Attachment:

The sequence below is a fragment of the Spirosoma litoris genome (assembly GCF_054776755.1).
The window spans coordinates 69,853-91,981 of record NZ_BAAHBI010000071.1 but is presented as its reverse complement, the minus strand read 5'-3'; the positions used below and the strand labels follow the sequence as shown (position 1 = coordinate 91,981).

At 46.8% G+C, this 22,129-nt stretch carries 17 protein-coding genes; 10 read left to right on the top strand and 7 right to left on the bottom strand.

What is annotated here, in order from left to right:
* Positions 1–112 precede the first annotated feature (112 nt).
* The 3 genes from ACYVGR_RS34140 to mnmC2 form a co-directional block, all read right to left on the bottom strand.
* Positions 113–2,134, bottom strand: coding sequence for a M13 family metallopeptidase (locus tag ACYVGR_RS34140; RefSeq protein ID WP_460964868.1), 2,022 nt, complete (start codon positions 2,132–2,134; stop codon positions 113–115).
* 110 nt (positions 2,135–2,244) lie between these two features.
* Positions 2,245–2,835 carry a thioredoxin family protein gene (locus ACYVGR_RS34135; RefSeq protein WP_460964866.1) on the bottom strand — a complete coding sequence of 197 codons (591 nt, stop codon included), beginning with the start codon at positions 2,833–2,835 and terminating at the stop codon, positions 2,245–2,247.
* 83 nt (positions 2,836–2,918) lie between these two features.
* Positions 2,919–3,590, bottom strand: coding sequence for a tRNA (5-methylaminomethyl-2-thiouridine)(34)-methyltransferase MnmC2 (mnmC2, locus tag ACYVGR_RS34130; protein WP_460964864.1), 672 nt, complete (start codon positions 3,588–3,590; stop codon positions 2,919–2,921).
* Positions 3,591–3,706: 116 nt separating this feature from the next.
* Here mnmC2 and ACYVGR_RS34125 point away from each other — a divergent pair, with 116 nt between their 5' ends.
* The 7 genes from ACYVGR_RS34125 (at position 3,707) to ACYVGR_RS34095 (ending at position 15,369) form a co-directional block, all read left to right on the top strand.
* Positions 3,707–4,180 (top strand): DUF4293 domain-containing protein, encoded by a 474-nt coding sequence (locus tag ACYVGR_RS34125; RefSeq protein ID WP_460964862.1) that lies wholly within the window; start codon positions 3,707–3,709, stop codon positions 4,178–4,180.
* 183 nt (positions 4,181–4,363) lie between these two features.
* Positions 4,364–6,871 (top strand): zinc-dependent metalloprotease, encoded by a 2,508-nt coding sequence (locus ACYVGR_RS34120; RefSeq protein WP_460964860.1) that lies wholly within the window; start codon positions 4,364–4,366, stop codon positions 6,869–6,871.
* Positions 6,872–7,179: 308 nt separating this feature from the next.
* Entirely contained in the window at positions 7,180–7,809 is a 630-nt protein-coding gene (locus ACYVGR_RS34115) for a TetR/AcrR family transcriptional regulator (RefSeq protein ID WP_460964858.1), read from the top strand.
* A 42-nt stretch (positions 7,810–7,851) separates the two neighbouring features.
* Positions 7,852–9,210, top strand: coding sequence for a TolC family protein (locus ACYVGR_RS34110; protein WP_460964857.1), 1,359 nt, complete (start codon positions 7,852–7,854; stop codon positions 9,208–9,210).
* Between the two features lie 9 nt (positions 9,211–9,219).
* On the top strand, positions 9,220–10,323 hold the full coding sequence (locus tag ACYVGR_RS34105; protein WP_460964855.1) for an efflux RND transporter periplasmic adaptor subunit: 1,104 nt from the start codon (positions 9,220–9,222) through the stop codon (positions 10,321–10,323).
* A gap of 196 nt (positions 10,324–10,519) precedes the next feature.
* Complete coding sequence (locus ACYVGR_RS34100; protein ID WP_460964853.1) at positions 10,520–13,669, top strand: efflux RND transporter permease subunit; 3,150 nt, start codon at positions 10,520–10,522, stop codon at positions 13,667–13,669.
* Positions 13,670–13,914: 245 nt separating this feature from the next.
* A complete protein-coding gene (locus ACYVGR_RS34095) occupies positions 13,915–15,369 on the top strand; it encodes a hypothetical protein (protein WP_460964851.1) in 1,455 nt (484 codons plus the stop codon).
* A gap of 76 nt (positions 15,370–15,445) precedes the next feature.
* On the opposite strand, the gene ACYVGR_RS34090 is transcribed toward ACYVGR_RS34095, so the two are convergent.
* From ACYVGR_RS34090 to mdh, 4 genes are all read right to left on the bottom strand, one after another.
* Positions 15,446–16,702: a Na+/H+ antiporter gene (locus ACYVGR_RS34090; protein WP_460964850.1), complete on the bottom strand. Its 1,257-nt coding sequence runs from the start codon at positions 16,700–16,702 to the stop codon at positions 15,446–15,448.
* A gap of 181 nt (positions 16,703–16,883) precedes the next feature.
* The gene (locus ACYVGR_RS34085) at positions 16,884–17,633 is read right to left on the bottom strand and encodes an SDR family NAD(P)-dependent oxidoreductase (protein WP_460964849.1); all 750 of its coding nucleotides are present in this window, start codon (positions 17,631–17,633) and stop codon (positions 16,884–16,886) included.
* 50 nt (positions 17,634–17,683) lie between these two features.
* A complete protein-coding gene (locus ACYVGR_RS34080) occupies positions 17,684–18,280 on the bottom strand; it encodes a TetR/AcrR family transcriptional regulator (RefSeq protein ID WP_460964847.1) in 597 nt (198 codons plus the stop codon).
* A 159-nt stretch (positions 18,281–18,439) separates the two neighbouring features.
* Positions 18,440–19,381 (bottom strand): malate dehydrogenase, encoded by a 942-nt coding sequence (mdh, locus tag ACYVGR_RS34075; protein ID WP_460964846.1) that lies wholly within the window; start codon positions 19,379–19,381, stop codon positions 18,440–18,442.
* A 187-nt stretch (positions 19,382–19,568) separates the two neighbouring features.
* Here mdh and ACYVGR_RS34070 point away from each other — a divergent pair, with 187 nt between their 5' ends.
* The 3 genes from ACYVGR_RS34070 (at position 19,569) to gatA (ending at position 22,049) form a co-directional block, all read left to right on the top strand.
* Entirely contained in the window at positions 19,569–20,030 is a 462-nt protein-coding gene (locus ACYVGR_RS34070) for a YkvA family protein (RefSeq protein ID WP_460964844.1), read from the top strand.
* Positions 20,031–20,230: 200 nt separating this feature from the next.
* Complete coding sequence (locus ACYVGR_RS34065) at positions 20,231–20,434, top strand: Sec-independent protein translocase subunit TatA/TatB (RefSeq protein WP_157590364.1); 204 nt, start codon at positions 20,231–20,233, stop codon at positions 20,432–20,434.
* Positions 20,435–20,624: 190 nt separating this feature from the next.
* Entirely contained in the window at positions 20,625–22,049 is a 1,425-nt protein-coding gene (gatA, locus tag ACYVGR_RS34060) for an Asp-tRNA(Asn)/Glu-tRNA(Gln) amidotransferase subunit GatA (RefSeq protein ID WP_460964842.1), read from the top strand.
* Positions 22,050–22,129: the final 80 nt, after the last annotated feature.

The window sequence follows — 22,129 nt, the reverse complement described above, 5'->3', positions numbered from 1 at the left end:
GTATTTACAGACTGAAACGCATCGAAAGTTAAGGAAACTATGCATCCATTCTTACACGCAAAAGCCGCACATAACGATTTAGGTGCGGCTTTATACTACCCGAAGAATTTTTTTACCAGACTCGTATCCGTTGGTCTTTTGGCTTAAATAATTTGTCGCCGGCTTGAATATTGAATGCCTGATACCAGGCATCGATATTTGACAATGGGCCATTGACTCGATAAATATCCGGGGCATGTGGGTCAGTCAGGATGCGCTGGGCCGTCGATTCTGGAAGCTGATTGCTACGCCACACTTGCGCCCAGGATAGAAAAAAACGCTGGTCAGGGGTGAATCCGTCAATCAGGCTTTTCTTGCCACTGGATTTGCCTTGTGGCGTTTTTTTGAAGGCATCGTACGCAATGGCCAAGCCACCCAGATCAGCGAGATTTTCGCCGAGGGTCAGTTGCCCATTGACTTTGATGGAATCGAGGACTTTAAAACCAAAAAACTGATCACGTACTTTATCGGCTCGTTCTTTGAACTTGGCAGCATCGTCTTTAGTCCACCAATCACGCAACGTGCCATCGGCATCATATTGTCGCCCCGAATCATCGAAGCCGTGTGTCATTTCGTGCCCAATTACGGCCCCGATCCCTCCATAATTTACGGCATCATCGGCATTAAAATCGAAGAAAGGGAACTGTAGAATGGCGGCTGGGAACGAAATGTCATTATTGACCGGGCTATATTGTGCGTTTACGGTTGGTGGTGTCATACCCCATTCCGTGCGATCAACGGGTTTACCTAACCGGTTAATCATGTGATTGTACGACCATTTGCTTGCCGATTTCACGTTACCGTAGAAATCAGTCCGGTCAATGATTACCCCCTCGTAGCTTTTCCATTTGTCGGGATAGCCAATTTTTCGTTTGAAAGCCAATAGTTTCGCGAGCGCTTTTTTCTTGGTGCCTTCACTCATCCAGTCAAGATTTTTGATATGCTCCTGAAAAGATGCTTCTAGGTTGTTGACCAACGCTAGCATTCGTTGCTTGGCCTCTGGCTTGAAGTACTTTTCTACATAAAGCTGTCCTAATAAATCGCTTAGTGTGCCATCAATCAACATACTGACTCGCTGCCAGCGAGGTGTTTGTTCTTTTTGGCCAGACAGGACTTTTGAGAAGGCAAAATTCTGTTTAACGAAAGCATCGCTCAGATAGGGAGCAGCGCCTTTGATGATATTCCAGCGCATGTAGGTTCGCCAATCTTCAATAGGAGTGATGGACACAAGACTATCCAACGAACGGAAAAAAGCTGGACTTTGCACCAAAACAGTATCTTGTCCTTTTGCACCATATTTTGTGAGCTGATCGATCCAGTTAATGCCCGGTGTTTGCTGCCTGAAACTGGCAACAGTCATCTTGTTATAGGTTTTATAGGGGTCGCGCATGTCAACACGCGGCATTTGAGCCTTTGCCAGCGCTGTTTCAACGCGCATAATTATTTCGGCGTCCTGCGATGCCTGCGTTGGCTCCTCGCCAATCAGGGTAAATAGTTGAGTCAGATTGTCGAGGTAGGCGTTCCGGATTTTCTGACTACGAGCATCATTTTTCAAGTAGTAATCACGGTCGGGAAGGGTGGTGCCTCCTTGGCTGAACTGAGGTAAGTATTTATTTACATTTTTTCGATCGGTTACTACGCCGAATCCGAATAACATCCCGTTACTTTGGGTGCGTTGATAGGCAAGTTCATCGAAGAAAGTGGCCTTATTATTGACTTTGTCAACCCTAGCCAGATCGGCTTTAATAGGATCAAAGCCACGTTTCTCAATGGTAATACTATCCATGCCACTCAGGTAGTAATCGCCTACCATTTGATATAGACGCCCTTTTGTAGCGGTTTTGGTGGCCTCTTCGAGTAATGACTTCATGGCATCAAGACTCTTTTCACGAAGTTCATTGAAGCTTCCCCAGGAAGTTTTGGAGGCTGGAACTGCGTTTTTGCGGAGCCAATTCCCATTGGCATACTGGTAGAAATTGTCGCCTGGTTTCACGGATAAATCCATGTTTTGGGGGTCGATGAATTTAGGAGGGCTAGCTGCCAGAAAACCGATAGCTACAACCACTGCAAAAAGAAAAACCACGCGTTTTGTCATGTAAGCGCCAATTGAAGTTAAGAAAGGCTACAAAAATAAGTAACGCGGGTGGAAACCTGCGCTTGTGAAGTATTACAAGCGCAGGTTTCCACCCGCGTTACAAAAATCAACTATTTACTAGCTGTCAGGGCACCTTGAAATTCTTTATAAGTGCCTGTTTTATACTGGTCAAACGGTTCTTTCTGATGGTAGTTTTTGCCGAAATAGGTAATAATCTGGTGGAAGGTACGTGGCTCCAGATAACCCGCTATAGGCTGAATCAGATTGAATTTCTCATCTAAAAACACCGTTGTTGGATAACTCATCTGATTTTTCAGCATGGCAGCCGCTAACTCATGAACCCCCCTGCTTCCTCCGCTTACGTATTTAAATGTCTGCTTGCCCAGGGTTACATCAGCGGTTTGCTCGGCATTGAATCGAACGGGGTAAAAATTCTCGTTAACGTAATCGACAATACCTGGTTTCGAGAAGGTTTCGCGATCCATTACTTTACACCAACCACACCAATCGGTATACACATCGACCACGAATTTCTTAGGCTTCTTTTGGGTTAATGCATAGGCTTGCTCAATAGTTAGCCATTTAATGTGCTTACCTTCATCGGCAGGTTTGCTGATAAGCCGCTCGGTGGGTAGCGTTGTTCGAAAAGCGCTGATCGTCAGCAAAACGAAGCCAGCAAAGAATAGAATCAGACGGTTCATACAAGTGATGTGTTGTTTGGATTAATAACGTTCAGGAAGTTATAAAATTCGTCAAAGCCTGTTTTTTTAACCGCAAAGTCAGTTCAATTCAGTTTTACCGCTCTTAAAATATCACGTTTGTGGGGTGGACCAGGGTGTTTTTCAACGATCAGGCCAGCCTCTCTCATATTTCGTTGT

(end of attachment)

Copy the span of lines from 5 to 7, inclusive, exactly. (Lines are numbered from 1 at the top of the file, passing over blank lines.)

* Positions 1–112 precede the first annotated feature (112 nt).
* The 3 genes from ACYVGR_RS34140 to mnmC2 form a co-directional block, all read right to left on the bottom strand.
* Positions 113–2,134, bottom strand: coding sequence for a M13 family metallopeptidase (locus tag ACYVGR_RS34140; RefSeq protein ID WP_460964868.1), 2,022 nt, complete (start codon positions 2,132–2,134; stop codon positions 113–115).